JACKSONVILLE, Fla. – A Tampa businesswoman contacted the I-TEAM after a major mix-up by the city of Jacksonville. The city sold Mattie Herndon a used 2004 Jacksonville Fire and Rescue Department fire truck through a government auction website for more than $10,000. The city gave her the right title, but the wrong truck, and refuses to right the wrong.
When the I-TEAM met with Herndon in Tampa, she showed us the title she was given, which clearly says she was sold a 2004 used JFRD fire truck labeled as #8746.
"But this is the '02 truck and on the back of it is #8649," Herndon showed us.
Herndon won the government auction on GovDeals.com last September, a site she has purchased used city equipment from before. She refurbishes and resells fire trucks, which is why she looking forward to flipping a 2004 model for a profit. She had a buyer all lined up.
"I was excited. I thought I had a 2004 truck and when I found out I didn't, it became a restless night, a headache," Herndon said.
Approximately 10 days after Herndon paid a transporter to drive the truck from Jacksonville to Tampa, she realized the VIN didn't match. When she contacted the city of Jacksonville to explain the apparent mix-up, she says she was told the truck she actually paid for was no longer available, that it was on the road somewhere in Jacksonville.
"She basically told me that she was really, really sorry, that she really, really messed up, that I was not going to get my truck back, they put it back into service, no one communicated up there," Herndon explained.
She says the city did offer her a little more than $1,500 for their major mistake, which is the difference the city calculated in value between the 2002 she received and the 2004 she paid for. But it's a deal that Herndon tells us she has no intention of taking. She wants what she bought.
"I sure would like to find my truck, the truck I paid for, the truck I have the title for," said Herndon.
Back in Jacksonville, the I-TEAM set out to find Herndon's correct 2004 fire truck -- #8746. While we found nothing at the Jacksonville Procurement Office, which oversees items up for auction, right around the corner we found it in the city's Fleet Services parking lot.
But, looking through the gate, we noticed what appeared to be a large leak coming from the rear of truck #8746. And, all the compartments on the truck were left open revealing parts of the truck may have been removed.
We contacted Jacksonville City Hall for an interview, but Marsha Oliver, the city's director of public affairs Marsha Oliver, issued this statement instead:
This buyer is no stranger to us, and has successfully completed about 10 transactions with the City of Jacksonville. This one incident is unfortunate and we regret it; however, it does not reflect the more than 600 transactions we conducted last year. Upon learning of Ms. Herndon’s discovery last fall, the City of Jacksonville investigated and confirmed that an error was made in the sale and transfer of a ladder truck vehicle, and has since strengthened our release processes. When picked-up by Ms. Herndon’s transporter, vehicle identification numbers were not verified, leading to the removal of an incorrect vehicle. Since that time, the 2004 truck originally listed and purchased on GovDeals has been surplused with parts removed for repairs and replacements. While Ms. Herndon has expressed to us her continued interest in the 2004 truck, it is not available in its original condition. As a result, the city’s Division of Procurement maintains the original offer it made to Ms. Herndon many months ago which included the difference in values of the two trucks ($1,525). There have been repeated attempts to reach Ms. Herndon over the past several months and messages left to resolve this. The office has also offered Ms. Herndon a full refund of the cost she paid for the ladder truck vehicle as well as incurring any expenses to transport it back to Jacksonville. We maintain our interest in communicating with her on a resolution.”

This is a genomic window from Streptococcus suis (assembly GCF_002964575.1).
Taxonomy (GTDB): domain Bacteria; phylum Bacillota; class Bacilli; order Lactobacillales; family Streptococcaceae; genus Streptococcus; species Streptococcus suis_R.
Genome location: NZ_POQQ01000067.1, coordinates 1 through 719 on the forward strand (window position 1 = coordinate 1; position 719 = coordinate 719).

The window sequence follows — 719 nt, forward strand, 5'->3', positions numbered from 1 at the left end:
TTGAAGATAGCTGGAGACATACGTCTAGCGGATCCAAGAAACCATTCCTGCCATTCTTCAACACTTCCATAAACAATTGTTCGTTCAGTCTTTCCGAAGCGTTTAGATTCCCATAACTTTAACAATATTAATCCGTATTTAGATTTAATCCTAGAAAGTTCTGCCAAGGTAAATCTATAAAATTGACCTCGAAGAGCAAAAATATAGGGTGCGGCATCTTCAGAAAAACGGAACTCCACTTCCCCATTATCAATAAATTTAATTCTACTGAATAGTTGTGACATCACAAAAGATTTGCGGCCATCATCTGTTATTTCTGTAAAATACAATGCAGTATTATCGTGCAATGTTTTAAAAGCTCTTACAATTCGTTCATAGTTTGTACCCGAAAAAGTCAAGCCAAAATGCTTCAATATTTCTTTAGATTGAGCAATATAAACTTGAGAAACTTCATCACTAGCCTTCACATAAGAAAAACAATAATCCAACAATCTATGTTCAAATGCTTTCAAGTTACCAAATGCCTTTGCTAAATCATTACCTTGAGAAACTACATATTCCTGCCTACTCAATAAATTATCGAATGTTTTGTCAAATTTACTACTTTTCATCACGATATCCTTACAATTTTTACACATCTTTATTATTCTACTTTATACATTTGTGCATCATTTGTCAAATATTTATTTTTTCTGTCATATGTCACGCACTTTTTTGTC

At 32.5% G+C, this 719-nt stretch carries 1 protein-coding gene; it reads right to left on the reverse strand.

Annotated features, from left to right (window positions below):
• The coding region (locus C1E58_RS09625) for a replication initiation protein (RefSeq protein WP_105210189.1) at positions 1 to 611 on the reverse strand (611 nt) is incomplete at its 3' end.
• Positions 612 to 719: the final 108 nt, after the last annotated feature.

Herndon claims the city is trying to bully her into taking $1,525 difference in price for the two fire trucks, and tells the I-TEAM she is willing to take her fight to court to get the correct fire truck she paid for.
Jacksonville attorney John Phillips, who is not associated with this case, says this is a court fight Herndon could win.
"We're in an eBay-type world. This is a government property version of eBay. And, when you buy something you expect to get it and not for the terms to change along the way. The city of Jacksonville owes her the truck as it was the day that she bought it. The fact that they did damage to her truck they owe her to fix that damage in full," explained Phillips.
Herndon says since she had a buyer lined up for that specific 2004 fire truck, and because she didn't get it, that deal has fallen through. So, she's personally out the more than $10,000 she paid to the city. In addition, she had to pay out of her own pocket to have the truck brought to Tampa from Jacksonville and then pay to have it detailed -- all before realizing she was given the wrong vehicle. She wants all of the money she spent reimbursed.
Herndon told the I-TEAM the city of Jacksonville has asked her multiple times for her to return the title of the truck because the title she has goes with fire truck #8746 -- which is the one still in the possession of the city. She said she won't return it until the city makes what she considers to be a reasonable offer. If not, she says she'll consider taking legal action.